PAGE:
Republic of Ireland defender Diane Caldwell has sensationally slammed the management of Vera Pauw, insisting that their historic run to a first-ever Women's World Cup was due to the players.

In a hard-hitting press conference ahead of the side’s Nations League clash with Northern Ireland at the Aviva Stadium on Saturday, the experienced FC Zurich player took aim at Pauw - who wasn’t offered a contract extension post World Cup - over a number of issues.

Eileen Gleeson has been appointed interim head coach and Caldwell believes there is plenty of room for improvement following Pauw’s exit.

In an interview with RTÉ after her exit, Pauw claimed some of her staff turned on her in the final weeks of her tenure. She also strongly criticised the FAI's process when conducting a review into the team's World Cup qualification campaign, and performance at the tournament itself.

The FAI responded to those claims, with chief executive Jonathan Hill saying that Pauw's exit was due to a "fundamental" difference in approach between her and the FAI.

Caldwell's comments will intensify the debate even further, given how openly critical she was of her former manager on the same day that Katie McCabe had argued that player power had not played a part in Pauw's future.

Vera Pauw was not offered a contract extension after the side's World Cup campaign

"I think there were many areas that could have been better, yes, under her tenure," Caldwell replied when asked about the professionalism of the set-up under Pauw.

"I think our preparations for games could have been better, physical preparation, opponent analysis, match tactics, in-game match tactics, changes, systems of play.

"I think a group of players that were destined for success came together at the right time," she added.

Caldwell said that the players approached Pauw over a number of issues but were unable to find a resolution.

"From my position as a pretty experienced player, I don't think it was up to the standard expected at international level.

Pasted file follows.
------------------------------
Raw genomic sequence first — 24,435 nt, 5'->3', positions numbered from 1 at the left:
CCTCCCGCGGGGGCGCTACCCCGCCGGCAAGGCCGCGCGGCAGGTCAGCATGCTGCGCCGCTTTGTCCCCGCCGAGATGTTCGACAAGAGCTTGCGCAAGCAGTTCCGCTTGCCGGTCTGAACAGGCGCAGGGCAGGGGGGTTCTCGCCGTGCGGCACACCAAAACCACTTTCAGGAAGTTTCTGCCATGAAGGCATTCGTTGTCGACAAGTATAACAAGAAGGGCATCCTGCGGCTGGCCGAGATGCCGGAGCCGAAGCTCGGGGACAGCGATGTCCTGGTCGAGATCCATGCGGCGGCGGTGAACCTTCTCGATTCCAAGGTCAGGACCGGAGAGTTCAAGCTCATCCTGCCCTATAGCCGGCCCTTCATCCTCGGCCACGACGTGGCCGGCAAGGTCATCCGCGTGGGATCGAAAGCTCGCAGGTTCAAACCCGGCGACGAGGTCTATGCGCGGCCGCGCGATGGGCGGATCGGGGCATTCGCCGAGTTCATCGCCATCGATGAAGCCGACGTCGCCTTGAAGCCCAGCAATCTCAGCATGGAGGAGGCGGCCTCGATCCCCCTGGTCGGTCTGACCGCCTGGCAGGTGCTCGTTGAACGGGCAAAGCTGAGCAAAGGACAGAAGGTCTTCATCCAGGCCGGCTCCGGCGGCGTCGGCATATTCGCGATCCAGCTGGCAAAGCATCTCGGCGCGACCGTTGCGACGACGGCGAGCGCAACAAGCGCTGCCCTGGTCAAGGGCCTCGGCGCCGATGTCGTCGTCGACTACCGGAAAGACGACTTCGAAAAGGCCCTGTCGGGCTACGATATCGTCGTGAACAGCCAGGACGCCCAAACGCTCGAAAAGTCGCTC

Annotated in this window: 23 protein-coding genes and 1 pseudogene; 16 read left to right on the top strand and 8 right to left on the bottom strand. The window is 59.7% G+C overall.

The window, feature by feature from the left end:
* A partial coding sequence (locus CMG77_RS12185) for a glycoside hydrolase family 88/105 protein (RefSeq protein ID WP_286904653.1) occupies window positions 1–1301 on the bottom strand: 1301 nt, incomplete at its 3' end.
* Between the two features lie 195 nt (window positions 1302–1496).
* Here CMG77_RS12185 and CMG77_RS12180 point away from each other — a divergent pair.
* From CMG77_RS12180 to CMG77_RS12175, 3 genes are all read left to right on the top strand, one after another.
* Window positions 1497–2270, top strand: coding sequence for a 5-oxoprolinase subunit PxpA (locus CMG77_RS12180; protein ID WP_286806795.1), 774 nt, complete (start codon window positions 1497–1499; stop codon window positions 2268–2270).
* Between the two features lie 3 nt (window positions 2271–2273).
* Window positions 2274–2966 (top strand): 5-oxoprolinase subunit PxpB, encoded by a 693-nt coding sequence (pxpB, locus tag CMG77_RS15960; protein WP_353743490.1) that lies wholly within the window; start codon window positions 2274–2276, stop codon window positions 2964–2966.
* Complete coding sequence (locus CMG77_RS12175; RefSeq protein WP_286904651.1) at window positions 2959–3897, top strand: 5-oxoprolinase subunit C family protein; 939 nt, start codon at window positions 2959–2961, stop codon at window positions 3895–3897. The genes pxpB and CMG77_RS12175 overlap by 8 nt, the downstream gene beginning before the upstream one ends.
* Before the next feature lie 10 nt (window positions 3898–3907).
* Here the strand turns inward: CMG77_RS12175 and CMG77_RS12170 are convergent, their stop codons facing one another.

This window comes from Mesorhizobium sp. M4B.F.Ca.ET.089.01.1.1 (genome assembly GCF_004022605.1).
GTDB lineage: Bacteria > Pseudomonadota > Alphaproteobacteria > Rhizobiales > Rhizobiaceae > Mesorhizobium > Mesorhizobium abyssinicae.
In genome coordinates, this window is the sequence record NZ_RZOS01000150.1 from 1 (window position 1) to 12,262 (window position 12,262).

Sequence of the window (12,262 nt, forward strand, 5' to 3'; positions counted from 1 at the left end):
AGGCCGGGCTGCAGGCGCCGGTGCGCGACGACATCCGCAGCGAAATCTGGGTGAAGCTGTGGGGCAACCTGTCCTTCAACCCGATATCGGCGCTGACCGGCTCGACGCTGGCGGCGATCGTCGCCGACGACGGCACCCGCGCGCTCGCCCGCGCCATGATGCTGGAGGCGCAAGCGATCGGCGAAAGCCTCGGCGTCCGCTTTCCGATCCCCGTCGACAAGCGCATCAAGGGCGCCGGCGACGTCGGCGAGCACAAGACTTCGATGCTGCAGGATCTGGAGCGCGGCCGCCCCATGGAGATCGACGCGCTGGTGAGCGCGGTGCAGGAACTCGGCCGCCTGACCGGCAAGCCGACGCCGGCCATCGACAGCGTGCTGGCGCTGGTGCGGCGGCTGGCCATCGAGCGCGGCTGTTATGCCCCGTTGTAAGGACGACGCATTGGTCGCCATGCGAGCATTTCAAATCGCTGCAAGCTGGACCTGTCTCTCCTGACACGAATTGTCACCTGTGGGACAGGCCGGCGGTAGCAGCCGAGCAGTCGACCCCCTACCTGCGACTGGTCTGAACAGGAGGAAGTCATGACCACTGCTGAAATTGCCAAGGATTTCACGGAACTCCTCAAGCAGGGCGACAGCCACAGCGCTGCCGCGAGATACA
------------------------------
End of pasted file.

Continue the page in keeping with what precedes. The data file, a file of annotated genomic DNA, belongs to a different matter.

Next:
"I think the results, performances that we got, were in spite of Vera being coach."

"I think the results, performances that we got, were in spite of Vera being coach.

"We approached her many times about professionalising many aspects, but it was hard to get change.

"She obviously made myself a part of the leadership group that she created a long with a few other players so she gave us that position to use our voice and to try and talk on behalf of the team.

"I think we tried to do that, as a group, the best that we could but obviously at the end of the day she is the coach and she controls everything. You can only say and try to change so much."

Caldwell also revealed that she spoke former FAI High Performance director Ruud Dokter about their concerns after the unsuccessful Euro 2022 qualifying campaign.

"After the European campaign, myself and Katie also reflected with Ruud Dokter at the time about certain aspects of things that needed to be improved, changed, but ultimately that fell on deaf ears and she got a contract extension."

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Also on Monday, McCabe had said that player power was not responsible for the FAI's decision not to offer Pauw a contract extension.

During the World Cup, the manager's relationship with her captain came under the microscope after the pair had an on-field row during the 0-0 draw with Nigeria.

"I feel like there have been a few unfair headlines," said McCabe. "This thing of 'Katie v Vera' is not a thing. We have spoken and she has wished us well. I will always be grateful for what Vera has given to Irish football."

Caldwell understands the furore surrounding the situation, but she said the team has always been programmed to strive for better – citing their threat of strike in 2017 – and said that she wasn't prepared to stay silent.

"I think we’re used to that (pressure) as a group," she said.

"We’ve put ourselves under tremendous scrutiny by threatening strike action, I think that was the most pressure we’ve ever felt as a group because it was us out on the pitch, we had to go out there and back up everything we were asking for.

"I think it was a little bit like that and I think we’ve grown as well with that pressure since that period of time.

"Now we’ve backed it up with results, we’ve shown that we can contest with the best. That gives you inner belief and an ability to deal with those expectations and those pressures."

On the Northern Ireland game and the chance to work with Gleeson, Caldwell is confident that the side can continue to move up the football pyramid.

Ireland are preparing to play at the Aviva Stadium for the first time

The fact that the game is being held at the Aviva Stadium rather than the usual base of Tallaght Stadium is a further sign of the side’s progress with a crowd of 30,000 being hoped for by officials as the team play their first-ever game at the venue.

"It’s going to be phenomenal," Caldwell, who made her Ireland debut in 2006, said of the upcoming occasion.

"We’ve come a long way. When I was starting off my senior international career, it was probably just friends and family and 400 in the stands, but we’ve grown so much from those days.

"Now to be walking out finally in the Aviva, having a women’s football match there for the national team with hopefully a big crowd, is going to be something really, really special for us all."

Watch Republic of Ireland v Northern Ireland in the UEFA Nations League on Saturday from 12.30pm on RTÉ2 and RTÉ Player, follow a live blog on RTÉ.ie/Sport and the RTÉ News app or listen to live commentary on RTÉ 2fm

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